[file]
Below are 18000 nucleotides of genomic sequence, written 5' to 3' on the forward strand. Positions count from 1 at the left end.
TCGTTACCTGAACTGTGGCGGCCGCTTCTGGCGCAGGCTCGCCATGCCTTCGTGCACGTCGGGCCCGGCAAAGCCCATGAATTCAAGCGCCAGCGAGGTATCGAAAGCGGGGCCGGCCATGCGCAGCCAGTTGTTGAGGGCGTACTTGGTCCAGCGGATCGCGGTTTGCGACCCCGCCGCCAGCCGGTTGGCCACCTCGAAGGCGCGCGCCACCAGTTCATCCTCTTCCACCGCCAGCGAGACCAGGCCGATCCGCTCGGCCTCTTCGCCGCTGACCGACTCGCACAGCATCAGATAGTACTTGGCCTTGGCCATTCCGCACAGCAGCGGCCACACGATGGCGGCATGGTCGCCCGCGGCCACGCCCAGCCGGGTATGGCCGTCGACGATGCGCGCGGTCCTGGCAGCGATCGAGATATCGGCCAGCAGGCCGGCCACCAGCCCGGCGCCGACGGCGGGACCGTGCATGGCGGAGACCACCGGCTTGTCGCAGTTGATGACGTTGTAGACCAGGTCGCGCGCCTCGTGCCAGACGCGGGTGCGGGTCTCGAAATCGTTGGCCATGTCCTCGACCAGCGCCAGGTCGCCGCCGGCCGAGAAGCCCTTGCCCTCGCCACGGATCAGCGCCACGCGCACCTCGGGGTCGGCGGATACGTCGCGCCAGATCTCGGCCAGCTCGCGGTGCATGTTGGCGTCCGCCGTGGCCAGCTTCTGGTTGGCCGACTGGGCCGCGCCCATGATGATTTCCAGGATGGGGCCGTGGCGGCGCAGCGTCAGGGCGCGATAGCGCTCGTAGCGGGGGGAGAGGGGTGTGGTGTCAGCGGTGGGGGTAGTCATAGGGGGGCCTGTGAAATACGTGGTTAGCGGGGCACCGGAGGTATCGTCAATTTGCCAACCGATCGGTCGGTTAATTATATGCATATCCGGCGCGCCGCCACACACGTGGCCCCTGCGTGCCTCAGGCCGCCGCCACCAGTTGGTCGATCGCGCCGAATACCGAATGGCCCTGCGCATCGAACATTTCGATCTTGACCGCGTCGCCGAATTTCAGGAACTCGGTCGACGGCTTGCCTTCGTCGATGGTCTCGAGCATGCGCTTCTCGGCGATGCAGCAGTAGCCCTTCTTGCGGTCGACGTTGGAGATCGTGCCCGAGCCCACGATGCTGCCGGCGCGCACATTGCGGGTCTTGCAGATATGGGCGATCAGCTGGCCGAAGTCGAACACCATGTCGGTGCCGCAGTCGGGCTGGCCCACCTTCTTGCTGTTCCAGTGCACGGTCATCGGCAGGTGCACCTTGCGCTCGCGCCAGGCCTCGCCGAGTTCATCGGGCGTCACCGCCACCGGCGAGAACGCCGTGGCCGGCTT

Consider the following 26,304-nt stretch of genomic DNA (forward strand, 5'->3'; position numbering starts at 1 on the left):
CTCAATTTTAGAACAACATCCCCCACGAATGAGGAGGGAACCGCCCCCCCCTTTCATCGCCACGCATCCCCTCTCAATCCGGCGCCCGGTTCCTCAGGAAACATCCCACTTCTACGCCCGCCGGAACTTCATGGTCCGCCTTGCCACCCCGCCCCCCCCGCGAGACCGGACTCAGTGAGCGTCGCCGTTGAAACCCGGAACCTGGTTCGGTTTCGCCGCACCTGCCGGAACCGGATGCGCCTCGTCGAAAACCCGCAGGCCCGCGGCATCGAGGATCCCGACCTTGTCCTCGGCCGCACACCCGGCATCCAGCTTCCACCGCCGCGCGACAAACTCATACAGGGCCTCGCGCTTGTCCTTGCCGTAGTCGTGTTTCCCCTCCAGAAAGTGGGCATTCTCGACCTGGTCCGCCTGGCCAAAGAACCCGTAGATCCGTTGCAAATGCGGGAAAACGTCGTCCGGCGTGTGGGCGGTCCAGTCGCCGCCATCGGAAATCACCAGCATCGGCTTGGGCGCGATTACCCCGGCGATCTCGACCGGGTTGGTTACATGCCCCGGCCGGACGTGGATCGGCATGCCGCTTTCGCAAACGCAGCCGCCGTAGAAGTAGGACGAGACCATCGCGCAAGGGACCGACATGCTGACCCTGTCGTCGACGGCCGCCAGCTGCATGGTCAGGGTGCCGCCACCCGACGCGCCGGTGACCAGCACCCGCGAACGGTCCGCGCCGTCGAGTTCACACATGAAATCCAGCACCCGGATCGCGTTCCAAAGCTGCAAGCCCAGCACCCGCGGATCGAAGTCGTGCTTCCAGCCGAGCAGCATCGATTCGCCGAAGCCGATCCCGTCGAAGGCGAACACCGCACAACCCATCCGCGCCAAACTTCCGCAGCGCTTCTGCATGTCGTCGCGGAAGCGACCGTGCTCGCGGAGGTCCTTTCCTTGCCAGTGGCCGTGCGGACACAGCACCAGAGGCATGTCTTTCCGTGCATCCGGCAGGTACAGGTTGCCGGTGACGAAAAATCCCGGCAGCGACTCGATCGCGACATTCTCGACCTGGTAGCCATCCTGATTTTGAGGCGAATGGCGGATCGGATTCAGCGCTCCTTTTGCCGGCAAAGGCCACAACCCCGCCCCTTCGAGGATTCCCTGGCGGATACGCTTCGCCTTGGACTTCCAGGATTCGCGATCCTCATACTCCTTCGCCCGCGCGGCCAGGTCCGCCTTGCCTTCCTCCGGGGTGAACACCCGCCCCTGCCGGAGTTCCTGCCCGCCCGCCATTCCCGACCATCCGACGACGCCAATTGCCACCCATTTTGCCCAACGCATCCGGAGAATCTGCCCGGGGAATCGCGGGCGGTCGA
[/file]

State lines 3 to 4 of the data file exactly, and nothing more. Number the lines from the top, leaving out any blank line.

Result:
Consider the following 26,304-nt stretch of genomic DNA (forward strand, 5'->3'; position numbering starts at 1 on the left):
CTCAATTTTAGAACAACATCCCCCACGAATGAGGAGGGAACCGCCCCCCCCTTTCATCGCCACGCATCCCCTCTCAATCCGGCGCCCGGTTCCTCAGGAAACATCCCACTTCTACGCCCGCCGGAACTTCATGGTCCGCCTTGCCACCCCGCCCCCCCCGCGAGACCGGACTCAGTGAGCGTCGCCGTTGAAACCCGGAACCTGGTTCGGTTTCGCCGCACCTGCCGGAACCGGATGCGCCTCGTCGAAAACCCGCAGGCCCGCGGCATCGAGGATCCCGACCTTGTCCTCGGCCGCACACCCGGCATCCAGCTTCCACCGCCGCGCGACAAACTCATACAGGGCCTCGCGCTTGTCCTTGCCGTAGTCGTGTTTCCCCTCCAGAAAGTGGGCATTCTCGACCTGGTCCGCCTGGCCAAAGAACCCGTAGATCCGTTGCAAATGCGGGAAAACGTCGTCCGGCGTGTGGGCGGTCCAGTCGCCGCCATCGGAAATCACCAGCATCGGCTTGGGCGCGATTACCCCGGCGATCTCGACCGGGTTGGTTACATGCCCCGGCCGGACGTGGATCGGCATGCCGCTTTCGCAAACGCAGCCGCCGTAGAAGTAGGACGAGACCATCGCGCAAGGGACCGACATGCTGACCCTGTCGTCGACGGCCGCCAGCTGCATGGTCAGGGTGCCGCCACCCGACGCGCCGGTGACCAGCACCCGCGAACGGTCCGCGCCGTCGAGTTCACACATGAAATCCAGCACCCGGATCGCGTTCCAAAGCTGCAAGCCCAGCACCCGCGGATCGAAGTCGTGCTTCCAGCCGAGCAGCATCGATTCGCCGAAGCCGATCCCGTCGAAGGCGAACACCGCACAACCCATCCGCGCCAAACTTCCGCAGCGCTTCTGCATGTCGTCGCGGAAGCGACCGTGCTCGCGGAGGTCCTTTCCTTGCCAGTGGCCGTGCGGACACAGCACCAGAGGCATGTCTTTCCGTGCATCCGGCAGGTACAGGTTGCCGGTGACGAAAAATCCCGGCAGCGACTCGATCGCGACATTCTCGACCTGGTAGCCATCCTGATTTTGAGGCGAATGGCGGATCGGATTCAGCGCTCCTTTTGCCGGCAAAGGCCACAACCCCGCCCCTTCGAGGATTCCCTGGCGGATACGCTTCGCCTTGGACTTCCAGGATTCGCGATCCTCATACTCCTTCGCCCGCGCGGCCAGGTCCGCCTTGCCTTCCTCCGGGGTGAACACCCGCCCCTGCCGGAGTTCCTGCCCGCCCGCCATTCCCGACCATCCGACGACGCCAATTGCCACCCATTTTGCCCAACGCATCCGGAGAATCTGCCCGGGGAATCGCGGGCGGTCGA